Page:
A lot of the code that underpins these new technologies are open-source. I know open source is something that has been a priority for Microsoft in recent years. Has that been a directive from Satya Nadella to focus and embrace open source?
I worked in developer tools for a long time and the first open-source license I did for Microsoft was 10 years ago. I shipped open source with Visual Studio and we did an open-source license for IronPython, which is Python on .NET. So from my perspective, I’ve actually been involved with the company in open source for a long time. The way I would put it is we really want to make sure that we’re meeting our customers where they are and we’re giving them first-class solutions.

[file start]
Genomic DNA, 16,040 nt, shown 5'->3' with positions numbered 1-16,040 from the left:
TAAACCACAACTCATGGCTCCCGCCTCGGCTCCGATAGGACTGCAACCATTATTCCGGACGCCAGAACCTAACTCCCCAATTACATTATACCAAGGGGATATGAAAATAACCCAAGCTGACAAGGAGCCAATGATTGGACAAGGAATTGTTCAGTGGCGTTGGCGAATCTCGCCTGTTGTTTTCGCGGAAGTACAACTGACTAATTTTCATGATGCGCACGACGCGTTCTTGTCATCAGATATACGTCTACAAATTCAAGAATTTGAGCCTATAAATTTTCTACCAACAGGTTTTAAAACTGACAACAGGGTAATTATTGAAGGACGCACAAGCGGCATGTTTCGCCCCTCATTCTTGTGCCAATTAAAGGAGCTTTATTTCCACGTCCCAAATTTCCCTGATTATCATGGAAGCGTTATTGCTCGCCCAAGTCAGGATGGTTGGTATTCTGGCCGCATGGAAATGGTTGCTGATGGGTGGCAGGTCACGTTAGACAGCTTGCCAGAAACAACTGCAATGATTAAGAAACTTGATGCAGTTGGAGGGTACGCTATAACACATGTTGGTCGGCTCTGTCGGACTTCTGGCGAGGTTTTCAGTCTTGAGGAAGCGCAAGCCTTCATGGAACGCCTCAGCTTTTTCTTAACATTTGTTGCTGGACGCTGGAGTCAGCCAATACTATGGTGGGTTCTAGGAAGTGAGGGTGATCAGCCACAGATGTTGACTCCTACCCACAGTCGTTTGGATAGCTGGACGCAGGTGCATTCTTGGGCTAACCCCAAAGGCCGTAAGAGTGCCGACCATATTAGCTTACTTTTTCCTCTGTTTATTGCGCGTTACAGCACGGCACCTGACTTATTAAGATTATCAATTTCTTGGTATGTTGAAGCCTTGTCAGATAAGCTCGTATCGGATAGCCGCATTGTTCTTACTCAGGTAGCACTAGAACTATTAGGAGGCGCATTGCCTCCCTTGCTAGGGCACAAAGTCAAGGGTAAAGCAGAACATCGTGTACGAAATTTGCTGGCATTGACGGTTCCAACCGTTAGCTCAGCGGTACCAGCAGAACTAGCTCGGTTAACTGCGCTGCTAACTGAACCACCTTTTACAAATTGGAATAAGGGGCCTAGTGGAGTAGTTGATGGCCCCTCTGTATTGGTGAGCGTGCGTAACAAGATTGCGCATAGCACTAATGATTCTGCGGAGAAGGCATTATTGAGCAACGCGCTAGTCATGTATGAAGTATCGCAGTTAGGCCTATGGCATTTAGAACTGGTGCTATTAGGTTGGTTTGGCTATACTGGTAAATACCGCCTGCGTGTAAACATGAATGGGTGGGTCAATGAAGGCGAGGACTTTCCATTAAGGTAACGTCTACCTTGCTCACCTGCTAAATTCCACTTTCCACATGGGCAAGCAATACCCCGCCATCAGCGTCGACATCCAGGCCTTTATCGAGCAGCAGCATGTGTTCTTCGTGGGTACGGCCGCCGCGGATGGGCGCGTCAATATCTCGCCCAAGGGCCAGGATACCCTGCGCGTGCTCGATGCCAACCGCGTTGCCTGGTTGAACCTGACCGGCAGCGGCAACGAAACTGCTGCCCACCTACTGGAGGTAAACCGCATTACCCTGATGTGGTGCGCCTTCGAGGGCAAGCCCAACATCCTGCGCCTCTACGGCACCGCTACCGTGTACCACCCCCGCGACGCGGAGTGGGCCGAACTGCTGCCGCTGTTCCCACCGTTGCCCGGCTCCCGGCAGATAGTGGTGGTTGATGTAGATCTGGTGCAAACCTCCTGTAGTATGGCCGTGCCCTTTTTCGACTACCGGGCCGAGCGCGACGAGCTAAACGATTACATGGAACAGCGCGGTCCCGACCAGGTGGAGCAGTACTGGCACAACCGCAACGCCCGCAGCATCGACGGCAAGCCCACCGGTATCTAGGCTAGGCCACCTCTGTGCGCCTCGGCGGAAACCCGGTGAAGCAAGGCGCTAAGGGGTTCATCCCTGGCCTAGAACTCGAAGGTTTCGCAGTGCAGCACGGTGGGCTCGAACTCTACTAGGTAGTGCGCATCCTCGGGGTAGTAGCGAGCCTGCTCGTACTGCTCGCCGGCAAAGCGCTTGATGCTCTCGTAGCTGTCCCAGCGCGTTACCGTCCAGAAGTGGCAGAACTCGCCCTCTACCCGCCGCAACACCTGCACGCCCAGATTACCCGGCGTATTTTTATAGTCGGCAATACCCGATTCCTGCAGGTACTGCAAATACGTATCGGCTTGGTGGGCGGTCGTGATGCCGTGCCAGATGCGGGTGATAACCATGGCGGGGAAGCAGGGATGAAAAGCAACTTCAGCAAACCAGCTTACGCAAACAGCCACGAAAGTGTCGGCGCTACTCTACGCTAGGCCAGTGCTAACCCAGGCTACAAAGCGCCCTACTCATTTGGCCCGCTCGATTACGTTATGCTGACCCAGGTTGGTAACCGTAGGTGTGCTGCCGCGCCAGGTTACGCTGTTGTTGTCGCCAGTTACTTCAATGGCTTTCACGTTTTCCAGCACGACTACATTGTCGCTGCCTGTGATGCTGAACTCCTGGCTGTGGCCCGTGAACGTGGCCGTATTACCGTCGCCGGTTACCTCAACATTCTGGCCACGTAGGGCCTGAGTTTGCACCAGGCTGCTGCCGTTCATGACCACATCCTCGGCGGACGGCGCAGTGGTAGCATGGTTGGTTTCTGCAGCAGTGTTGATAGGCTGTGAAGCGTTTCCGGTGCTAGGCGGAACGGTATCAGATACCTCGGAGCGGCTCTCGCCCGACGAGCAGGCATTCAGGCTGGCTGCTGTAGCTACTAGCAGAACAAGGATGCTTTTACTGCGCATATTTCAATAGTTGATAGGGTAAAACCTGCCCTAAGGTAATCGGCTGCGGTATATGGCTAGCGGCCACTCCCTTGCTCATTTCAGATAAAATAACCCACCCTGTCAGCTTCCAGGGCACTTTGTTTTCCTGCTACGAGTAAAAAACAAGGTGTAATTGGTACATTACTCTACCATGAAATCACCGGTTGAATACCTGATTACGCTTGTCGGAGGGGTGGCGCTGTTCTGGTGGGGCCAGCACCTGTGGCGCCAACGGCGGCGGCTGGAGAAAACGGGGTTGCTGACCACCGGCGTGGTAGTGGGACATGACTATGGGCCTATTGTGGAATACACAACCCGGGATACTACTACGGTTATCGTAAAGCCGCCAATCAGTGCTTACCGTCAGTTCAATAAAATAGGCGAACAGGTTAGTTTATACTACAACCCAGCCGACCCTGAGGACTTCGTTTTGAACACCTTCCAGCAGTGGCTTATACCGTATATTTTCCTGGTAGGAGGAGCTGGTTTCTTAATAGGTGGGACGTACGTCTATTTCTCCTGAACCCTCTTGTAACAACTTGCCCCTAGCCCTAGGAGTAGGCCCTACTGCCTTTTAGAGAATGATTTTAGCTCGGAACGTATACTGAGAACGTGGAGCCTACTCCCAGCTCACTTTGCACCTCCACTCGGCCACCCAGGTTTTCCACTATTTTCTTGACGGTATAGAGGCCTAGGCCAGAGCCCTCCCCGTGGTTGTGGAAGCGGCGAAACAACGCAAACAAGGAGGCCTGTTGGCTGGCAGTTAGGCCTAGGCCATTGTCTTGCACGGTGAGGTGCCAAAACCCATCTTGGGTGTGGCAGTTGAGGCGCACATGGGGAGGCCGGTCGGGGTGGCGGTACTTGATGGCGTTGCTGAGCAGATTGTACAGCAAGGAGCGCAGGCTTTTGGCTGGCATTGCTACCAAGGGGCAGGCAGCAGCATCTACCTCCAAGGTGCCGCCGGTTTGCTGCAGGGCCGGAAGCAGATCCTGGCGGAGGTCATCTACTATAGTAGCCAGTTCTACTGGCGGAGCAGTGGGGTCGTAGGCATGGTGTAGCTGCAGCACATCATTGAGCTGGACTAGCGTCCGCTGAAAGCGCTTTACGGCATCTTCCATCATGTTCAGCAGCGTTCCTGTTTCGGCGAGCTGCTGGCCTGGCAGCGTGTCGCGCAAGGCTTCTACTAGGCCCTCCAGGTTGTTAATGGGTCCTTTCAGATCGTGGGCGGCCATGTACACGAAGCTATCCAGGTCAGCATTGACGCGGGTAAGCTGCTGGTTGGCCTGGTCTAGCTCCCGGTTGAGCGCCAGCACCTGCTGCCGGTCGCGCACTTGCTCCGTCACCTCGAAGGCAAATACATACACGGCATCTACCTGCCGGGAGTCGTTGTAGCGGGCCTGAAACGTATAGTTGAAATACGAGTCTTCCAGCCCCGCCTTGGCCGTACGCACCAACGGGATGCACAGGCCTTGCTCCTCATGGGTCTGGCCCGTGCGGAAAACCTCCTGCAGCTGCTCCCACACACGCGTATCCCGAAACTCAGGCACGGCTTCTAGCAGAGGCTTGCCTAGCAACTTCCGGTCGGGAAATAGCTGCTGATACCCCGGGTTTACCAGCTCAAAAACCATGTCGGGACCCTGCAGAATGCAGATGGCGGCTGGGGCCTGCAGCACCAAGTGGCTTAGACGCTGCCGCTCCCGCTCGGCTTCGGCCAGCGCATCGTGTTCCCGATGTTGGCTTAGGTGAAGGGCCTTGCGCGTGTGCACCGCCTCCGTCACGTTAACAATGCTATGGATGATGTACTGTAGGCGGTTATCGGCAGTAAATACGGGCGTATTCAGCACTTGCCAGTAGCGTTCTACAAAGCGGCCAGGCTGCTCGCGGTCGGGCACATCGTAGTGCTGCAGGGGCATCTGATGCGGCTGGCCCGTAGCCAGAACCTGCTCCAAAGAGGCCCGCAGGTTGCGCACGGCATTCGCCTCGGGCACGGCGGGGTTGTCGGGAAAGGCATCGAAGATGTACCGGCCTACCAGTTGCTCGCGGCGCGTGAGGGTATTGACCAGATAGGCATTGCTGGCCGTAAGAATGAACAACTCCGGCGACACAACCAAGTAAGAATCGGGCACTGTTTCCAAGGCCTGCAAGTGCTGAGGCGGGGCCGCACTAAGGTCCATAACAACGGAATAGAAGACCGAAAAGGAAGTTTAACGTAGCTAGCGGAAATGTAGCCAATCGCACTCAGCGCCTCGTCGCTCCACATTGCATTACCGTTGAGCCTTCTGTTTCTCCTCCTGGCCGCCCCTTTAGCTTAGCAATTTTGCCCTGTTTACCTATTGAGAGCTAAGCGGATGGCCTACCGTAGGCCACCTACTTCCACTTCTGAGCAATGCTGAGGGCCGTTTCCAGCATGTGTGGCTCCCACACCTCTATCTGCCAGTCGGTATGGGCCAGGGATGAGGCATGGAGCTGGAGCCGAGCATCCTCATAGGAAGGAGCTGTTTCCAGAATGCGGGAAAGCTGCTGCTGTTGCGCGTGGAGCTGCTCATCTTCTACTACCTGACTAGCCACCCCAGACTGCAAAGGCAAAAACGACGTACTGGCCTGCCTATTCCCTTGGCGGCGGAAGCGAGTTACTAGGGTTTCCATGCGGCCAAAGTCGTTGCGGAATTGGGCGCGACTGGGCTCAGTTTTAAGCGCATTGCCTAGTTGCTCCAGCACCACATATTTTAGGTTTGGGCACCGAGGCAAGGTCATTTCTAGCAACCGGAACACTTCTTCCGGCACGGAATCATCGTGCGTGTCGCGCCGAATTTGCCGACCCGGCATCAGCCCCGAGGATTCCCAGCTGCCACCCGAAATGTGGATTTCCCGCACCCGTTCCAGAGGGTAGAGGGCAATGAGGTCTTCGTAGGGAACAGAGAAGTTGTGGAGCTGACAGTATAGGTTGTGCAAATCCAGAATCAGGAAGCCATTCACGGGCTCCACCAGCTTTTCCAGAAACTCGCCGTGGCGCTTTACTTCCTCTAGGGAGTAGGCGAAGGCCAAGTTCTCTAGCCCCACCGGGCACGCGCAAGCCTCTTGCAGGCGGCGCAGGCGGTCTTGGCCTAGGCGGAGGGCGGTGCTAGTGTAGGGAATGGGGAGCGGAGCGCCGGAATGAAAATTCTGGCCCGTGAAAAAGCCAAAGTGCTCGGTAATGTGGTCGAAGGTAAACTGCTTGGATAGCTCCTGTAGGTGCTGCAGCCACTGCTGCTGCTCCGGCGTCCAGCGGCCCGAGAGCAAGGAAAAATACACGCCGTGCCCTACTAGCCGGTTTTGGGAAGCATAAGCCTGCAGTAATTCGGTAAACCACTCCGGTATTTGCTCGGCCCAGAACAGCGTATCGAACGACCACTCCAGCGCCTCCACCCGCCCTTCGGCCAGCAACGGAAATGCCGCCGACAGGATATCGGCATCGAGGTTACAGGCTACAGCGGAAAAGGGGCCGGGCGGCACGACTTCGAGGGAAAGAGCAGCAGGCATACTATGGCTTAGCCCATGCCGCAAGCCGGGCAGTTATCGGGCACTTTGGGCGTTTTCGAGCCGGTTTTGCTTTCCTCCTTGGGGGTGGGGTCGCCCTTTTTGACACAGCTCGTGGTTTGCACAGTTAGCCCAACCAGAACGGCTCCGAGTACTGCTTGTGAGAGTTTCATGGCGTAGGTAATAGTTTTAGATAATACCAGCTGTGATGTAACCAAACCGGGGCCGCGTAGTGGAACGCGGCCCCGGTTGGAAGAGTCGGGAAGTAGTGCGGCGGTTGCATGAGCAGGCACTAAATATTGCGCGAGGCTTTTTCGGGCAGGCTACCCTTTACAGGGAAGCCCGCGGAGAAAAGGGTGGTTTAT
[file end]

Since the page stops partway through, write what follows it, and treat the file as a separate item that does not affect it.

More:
That means first-class solutions for Linux as well as Windows. On the open source side, a couple of the things we’ve done is try to make sure that our platforms are a great place to run open-source software. Azure in particular, we’ve had a big focus on that. The other thing is we’ve tried to take our technology and engage more deeply with the open-source community. We opened up the .NET Framework, for example and now we’ve had Google join the .NET Foundation recently. I would say that we’re definitely doing even more to engage the open source community. It’s a first-class thing for us, which might surprise some people, but I think it’s important because it's what our customers want.